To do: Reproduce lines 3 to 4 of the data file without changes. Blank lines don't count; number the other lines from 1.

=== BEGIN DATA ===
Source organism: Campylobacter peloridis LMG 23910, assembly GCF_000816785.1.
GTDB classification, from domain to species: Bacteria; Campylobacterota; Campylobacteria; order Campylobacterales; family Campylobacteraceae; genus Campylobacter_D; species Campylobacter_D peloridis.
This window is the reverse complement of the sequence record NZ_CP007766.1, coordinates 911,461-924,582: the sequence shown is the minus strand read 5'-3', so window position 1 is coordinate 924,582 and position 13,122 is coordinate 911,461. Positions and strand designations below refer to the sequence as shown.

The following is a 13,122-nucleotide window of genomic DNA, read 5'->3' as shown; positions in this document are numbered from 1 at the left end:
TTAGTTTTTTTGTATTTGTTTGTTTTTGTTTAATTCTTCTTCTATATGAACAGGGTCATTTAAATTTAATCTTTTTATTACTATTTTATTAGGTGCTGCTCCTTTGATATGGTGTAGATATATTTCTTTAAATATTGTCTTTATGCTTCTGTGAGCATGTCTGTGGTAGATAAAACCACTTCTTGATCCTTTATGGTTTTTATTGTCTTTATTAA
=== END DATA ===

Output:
This window is the reverse complement of the sequence record NZ_CP007766.1, coordinates 911,461-924,582: the sequence shown is the minus strand read 5'-3', so window position 1 is coordinate 924,582 and position 13,122 is coordinate 911,461. Positions and strand designations below refer to the sequence as shown.

The following is a 13,122-nucleotide window of genomic DNA, read 5'->3' as shown; positions in this document are numbered from 1 at the left end: